While state legislators are figuring out ways to try to protect incumbent officeholders, the rest of the state is waiting for answers on far more important issues.
Evidence just continues to mount that Kansas needs to find a better way of drawing new districts for Congress and the statehouse.
Earlier this week, Gov. Bill Graves put the Kansas Legislature into a frenzy by vetoing the redistricting map for the Kansas Senate. The map adopted by the Legislature was the result of a massive amendment on the Senate floor to the map that was considered and adopted by the Senate Reapportionment Committee. Voting for the map was a odd coalition of Senate Democrats and conservative Republicans who felt disenfranchised by the committee's process.
The political infighting has drawn many battle lines and created hard feelings that have made it impossible to make any significant progress on key state budget issues. Those issues basically have been put on hold until a redistricting map can be approved, and many observers are predicting a legislative session that could be the longest in state history, perhaps extending into June.
The map to redraw Kansas House districts is making progress toward the governor's desk where approval seems likely, but House Speaker Kent Glasscock, R-Manhattan, has ordered committee members to try again to fashion a new map of congressional districts.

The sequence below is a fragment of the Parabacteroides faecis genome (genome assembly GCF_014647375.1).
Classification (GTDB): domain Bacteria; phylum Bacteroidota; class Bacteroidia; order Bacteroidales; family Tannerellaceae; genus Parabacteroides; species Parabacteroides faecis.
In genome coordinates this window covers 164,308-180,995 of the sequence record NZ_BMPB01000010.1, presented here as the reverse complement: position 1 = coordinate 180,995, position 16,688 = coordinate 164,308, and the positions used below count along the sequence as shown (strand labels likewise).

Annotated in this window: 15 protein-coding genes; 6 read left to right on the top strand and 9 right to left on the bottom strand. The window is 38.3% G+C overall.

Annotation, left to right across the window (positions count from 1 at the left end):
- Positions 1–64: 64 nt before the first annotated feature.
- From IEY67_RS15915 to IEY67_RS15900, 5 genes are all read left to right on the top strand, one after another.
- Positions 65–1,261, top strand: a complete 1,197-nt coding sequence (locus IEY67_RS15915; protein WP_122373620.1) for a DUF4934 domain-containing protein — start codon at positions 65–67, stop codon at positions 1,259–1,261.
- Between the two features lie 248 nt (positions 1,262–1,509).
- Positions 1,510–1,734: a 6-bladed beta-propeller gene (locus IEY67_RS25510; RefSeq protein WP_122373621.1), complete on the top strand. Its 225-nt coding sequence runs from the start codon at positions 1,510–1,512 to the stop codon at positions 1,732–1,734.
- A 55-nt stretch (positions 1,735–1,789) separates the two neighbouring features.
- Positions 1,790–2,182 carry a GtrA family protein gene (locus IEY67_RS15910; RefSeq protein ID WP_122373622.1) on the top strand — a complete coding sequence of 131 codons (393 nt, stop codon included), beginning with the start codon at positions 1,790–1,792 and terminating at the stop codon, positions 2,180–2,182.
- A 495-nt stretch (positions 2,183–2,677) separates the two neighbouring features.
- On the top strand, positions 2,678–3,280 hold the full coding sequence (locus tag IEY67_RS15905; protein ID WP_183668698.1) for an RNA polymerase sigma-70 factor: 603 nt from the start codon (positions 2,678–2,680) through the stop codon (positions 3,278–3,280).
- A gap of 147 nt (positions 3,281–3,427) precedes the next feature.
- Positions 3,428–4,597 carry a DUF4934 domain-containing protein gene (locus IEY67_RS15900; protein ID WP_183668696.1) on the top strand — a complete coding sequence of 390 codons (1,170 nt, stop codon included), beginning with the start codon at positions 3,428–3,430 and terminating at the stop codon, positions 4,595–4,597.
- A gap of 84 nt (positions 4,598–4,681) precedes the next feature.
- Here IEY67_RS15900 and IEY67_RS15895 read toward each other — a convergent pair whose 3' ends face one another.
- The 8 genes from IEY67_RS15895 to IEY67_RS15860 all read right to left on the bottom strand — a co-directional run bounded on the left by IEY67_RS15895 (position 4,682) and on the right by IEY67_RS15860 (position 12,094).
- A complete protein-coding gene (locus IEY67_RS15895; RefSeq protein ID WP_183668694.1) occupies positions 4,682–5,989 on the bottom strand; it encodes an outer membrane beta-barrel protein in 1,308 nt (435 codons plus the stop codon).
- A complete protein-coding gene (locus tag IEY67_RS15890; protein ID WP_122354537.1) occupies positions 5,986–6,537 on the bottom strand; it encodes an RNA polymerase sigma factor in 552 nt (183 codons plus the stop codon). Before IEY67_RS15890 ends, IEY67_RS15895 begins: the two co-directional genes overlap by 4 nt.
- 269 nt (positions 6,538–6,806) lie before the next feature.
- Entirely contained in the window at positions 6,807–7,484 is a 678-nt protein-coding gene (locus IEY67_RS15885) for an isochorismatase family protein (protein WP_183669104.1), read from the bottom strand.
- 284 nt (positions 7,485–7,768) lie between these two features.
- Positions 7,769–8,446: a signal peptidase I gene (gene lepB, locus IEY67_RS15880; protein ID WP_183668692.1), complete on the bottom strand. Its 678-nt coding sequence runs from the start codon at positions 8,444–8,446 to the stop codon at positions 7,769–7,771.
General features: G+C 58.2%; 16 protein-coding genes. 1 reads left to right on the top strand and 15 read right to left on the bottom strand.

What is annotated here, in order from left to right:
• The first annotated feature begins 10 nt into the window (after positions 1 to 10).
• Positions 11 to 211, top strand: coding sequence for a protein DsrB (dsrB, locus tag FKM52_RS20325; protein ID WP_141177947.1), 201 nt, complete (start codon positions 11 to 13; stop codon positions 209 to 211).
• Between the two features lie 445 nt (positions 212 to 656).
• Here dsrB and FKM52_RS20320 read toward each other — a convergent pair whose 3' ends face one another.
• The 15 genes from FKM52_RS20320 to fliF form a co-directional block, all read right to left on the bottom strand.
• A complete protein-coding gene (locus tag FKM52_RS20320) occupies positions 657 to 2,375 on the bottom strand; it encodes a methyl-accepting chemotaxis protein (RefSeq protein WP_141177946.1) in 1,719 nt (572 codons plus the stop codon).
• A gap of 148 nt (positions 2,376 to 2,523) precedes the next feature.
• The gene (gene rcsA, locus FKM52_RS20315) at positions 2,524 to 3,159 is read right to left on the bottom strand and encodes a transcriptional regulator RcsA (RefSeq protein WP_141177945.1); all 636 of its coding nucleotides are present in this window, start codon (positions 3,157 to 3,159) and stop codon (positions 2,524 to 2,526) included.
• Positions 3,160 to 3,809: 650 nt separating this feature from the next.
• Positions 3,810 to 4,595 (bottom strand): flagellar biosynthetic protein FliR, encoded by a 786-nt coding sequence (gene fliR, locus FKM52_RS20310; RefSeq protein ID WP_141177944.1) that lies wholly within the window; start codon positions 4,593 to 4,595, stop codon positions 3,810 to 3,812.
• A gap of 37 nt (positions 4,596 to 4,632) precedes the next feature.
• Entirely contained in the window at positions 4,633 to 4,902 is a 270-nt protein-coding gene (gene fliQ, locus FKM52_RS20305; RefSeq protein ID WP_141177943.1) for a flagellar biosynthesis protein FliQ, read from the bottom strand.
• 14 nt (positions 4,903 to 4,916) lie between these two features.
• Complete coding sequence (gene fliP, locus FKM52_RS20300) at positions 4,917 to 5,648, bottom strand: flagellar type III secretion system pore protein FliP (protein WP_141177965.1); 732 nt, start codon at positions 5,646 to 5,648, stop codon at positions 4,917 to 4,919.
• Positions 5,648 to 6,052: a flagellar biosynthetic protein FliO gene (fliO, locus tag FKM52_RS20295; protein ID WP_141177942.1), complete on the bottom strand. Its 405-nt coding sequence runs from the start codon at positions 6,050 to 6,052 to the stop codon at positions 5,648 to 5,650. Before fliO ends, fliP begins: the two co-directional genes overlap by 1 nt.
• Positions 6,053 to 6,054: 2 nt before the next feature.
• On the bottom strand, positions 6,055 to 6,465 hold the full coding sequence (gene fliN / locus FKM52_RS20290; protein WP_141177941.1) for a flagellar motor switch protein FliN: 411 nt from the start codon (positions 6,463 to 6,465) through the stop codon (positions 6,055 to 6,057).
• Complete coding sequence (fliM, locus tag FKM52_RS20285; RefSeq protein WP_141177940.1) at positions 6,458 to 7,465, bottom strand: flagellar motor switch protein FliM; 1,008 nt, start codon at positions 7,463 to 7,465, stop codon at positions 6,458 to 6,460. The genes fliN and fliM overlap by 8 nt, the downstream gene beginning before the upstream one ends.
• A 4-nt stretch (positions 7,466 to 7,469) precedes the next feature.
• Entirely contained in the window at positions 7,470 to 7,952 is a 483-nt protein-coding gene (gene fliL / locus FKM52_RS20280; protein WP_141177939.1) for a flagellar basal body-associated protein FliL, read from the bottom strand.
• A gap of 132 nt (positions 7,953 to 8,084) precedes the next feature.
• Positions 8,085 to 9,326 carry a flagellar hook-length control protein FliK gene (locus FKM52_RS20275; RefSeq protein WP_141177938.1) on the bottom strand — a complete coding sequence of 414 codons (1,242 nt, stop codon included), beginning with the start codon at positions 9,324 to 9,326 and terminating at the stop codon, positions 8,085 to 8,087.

A map that would move all of Lawrence into the 2nd Congressional District was approved by Senate committee but has been on hold for two weeks because leadership isn't ready to bring it to the full Senate. The reason offered by Senate President Dave Kerr, R-Hutchinson, is particularly revealing.
"It's a very hard map to draw because what you find when you talk to the individual congressmen is that you have mutually exclusive desires," Kerr said. "You cannot draw a map that pleases all of the sitting congressmen."
Should that be the guiding principle for redrawing congressional districts? To please all of the sitting congressmen? What an incredibly narrow view of the principle of "one man, one vote." Why even bother with having a redistricting process? If the only goal of redistricting is to protect incumbents, why not just let the state's four congressmen sit down and draw the maps themselves?
There's no denying that redistricting is a highly political process in Kansas and most other states. And it's simply reality that the political parties in power want to maximize the number of their party's members in certain districts. To the victor go the spoils. But to focus redistricting efforts so narrowly on protecting the electability of individual incumbents is an extreme disservice to American voters.
Efforts in Kansas to protect incumbents may not be unique, but they are nonetheless deplorable. And the fact that this political gamesmanship is disrupting the far more important budget challenges facing this state is unconscionable.
Legislative leaders have been stalling budget considerations until they could receive updated revenue predictions from the Consensus Estimating Group. Those estimates are due out today. There are no more excuses for delay. State legislators should either settle this redistricting debate or set it aside and get on to the issues that will have a far greater impact on the residents of Kansas.